Wong WI & Hines M (2015), “Preferences for pink and blue: the development of color preferences as a distinct gender-typed behavior in toddlers” Arch Sex Behav 44, 1243-1254


    Lamminmaki A, Hines M, Kuiri-Hanninen T, Kilpelainen L, Dunkel L & Sankilampi U (2012), “Testosterone measured in infancy predicts subsequent sex-typed behavior in girls and in boys” Horm Behav 61: 611-616


    Hines M (2011), “Gender development and the human brain.” Annu Rev Neurosci 34:69-88 Details

    Pasterski V, Geffner ME, Brain C, Hindmarsh P, Brook C, Hines M (2011), “Prenatal hormones and childhood sex segregation: playmate and play style preferences in girls with congenital adrenal hyperplasia.” Horm Behav 59(4):549-55 Details


    Jadva V, Hines M & Golombok S (2010), “Infants’ preferences for toys, colours and shapes: Sex differences and similarities” Arch Sex Behav 39, 1261-1273


    Golombok S, Rust J, Zervoulis K, Croudace T, Golding F & Hines M (2008), “Developmental trajectories of sex-typed behaviour in boys and girls: A longitudinal general population study of children aged 2.5-8 years” Child Dev 79, 1585-1595

    Hines M, Alexander GM (2008), “Monkeys, girls, boys and toys: a confirmation Letter regarding "Sex differences in toy preferences: striking parallels between monkeys and humans".” Horm Behav 54(3):478-9; author reply 480-1 Details


    Pasterski V, Hindmarsh P, Geffner M, Brook C, Brain C, Hines M (2007), “Increased aggression and activity level in 3- to 11-year-old girls with congenital adrenal hyperplasia (CAH).” Horm Behav 52(3):368-74 Details


    Miles C, Green R, Hines M (2006), “Estrogen treatment effects on cognition, memory and mood in male-to-female transsexuals.” Horm Behav 50(5):708-17 Details


    Iervolino AC, Hines M, Golombok SE, Rust J, Plomin R (2005), “Genetic and environmental influences on sex-typed behavior during the preschool years.” Child Dev 76(4):826-40 Details


    Hines M, Ahmed SF & Hughes IA (2003), “Psychological outcomes and gender-related development in complete androgen insensitivity syndrome” Arch Sex Behav 32(2):93-101

    Hines M, Fane BA, Pasterski VL, Mathews GA, Conway GS, Brook C (2003), “Spatial abilities following prenatal androgen abnormality: targeting and mental rotations performance in individuals with congenital adrenal hyperplasia.” Psychoneuroendocrinology 28(8):1010-26 Details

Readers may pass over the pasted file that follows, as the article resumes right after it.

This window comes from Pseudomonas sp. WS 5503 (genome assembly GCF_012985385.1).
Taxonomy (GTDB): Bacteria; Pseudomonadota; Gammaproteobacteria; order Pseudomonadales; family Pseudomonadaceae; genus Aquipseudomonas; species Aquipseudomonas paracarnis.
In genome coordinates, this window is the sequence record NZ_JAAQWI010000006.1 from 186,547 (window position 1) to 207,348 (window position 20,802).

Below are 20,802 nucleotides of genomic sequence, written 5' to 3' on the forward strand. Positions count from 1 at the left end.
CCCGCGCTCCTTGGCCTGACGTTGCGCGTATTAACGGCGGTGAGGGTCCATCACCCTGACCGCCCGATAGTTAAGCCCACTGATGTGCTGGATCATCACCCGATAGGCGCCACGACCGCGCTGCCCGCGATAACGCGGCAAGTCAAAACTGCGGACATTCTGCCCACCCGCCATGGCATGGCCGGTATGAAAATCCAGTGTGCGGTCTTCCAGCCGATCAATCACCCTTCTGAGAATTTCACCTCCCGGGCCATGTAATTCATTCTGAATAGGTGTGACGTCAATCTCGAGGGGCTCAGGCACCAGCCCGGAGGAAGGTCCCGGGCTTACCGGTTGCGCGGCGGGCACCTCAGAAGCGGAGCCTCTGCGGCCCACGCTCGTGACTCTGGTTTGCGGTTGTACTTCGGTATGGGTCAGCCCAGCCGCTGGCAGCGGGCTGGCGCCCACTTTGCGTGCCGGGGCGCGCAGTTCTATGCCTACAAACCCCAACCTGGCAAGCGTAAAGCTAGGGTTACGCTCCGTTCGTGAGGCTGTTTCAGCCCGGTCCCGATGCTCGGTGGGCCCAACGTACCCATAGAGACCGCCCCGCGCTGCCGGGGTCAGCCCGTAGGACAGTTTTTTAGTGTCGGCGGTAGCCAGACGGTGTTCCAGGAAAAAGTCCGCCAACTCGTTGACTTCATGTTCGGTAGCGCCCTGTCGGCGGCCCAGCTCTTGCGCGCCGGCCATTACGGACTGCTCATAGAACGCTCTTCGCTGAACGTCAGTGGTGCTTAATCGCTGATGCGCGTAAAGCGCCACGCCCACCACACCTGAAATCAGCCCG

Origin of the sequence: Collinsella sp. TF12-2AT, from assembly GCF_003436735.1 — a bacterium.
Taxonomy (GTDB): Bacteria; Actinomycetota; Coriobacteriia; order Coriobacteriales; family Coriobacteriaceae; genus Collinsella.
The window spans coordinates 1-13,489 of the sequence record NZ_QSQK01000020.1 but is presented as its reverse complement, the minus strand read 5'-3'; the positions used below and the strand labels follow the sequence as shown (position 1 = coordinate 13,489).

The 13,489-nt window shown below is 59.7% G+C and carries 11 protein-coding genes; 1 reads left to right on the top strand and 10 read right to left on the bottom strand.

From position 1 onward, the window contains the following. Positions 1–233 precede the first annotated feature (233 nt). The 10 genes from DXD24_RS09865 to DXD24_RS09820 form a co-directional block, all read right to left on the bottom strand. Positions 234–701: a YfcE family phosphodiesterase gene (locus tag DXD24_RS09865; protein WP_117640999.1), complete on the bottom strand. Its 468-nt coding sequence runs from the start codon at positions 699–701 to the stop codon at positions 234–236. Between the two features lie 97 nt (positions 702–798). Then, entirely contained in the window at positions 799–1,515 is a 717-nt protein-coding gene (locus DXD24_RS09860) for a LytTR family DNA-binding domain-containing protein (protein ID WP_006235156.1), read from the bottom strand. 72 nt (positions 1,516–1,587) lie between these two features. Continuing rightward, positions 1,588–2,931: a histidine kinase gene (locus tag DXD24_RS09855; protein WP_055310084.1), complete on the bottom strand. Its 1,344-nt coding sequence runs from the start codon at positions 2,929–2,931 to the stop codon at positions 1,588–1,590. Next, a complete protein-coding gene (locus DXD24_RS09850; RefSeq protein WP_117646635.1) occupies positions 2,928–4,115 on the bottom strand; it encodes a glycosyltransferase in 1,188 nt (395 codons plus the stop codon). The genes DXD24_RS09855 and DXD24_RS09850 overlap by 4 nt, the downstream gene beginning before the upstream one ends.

Collaer ML, Geffner ME, Kaufman FR, Buckingham B, Hines M (2002), “Cognitive and behavioral characteristics of turner syndrome: exploring a role for ovarian hormones in female sexual differentiation.” Horm Behav 41(2):139-55 Details


    Hines M, Sandberg EC (1996), “Sexual differentiation of cognitive abilities in women exposed to diethylstilbestrol (DES) prenatally.” Horm Behav 30(4):354-63 Details


    Collaer ML, Hines M (1995), “Human behavioral sex differences: a role for gonadal hormones during early development?” Psychol Bull 118(1):55-107 Details


    Alexander GM, Packard MG, Hines M (1994), “Testosterone has rewarding affective properties in male rats: implications for the biological basis of sexual motivation.” Behav Neurosci 108(2):424-8 Details

    Hines M, Kaufman FR (1994), “Androgen and the development of human sex-typical behavior: rough-and-tumble play and sex of preferred playmates in children with congenital adrenal hyperplasia (CAH).” Child Dev 65(4):1042-53 Details


    Hines M, Allen LS, Gorski RA (1992), “Sex differences in subregions of the medial nucleus of the amygdala and the bed nucleus of the stria terminalis of the rat.” Brain Res 579(2):321-6 Details

    Hines M, Chiu L, McAdams LA, Bentler PM, Lipcamon J (1992), “Cognition and the corpus callosum: verbal fluency, visuospatial ability, and language lateralization related to midsagittal surface areas of callosal subregions.” Behav Neurosci 106(1):3-14 Details


    Allen LS, Hines M, Shryne JE, Gorski RA (1989), “Two sexually dimorphic cell groups in the human brain.” J Neurosci 9(2):497-506 Details


    Hines M, Davis FC, Coquelin A, Goy RW, Gorski RA (1985), “Sexually dimorphic regions in the medial preoptic area and the bed nucleus of the stria terminalis of the guinea pig brain: a description and an investigation of their relationship to gonadal steroids in adulthood.” J Neurosci 5(1):40-7 Details


    Döhler KD, Coquelin A, Davis F, Hines M, Shryne JE, Gorski RA (1984), “Pre- and postnatal influence of testosterone propionate and diethylstilbestrol on differentiation of the sexually dimorphic nucleus of the preoptic area in male and female rats.” Brain Res 302(2):291-5 Details


    Hines M (1982), “Prenatal gonadal hormones and sex differences in human behavior” Psychol Bull 92(1):56-80